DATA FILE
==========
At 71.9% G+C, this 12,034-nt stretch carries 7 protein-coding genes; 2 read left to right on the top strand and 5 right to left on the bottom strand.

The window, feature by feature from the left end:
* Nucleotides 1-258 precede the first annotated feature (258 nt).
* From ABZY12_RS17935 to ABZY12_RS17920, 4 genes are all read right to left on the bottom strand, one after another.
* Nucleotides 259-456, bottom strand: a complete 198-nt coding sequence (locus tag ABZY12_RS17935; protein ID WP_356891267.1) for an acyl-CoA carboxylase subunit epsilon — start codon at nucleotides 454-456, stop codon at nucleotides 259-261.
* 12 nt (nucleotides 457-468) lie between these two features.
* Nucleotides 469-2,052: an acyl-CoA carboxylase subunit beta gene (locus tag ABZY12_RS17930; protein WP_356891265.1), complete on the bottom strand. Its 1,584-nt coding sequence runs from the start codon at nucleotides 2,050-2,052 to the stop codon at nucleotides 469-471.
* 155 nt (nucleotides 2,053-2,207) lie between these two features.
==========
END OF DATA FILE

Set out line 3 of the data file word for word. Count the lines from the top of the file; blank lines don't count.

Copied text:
* Nucleotides 1-258 precede the first annotated feature (258 nt).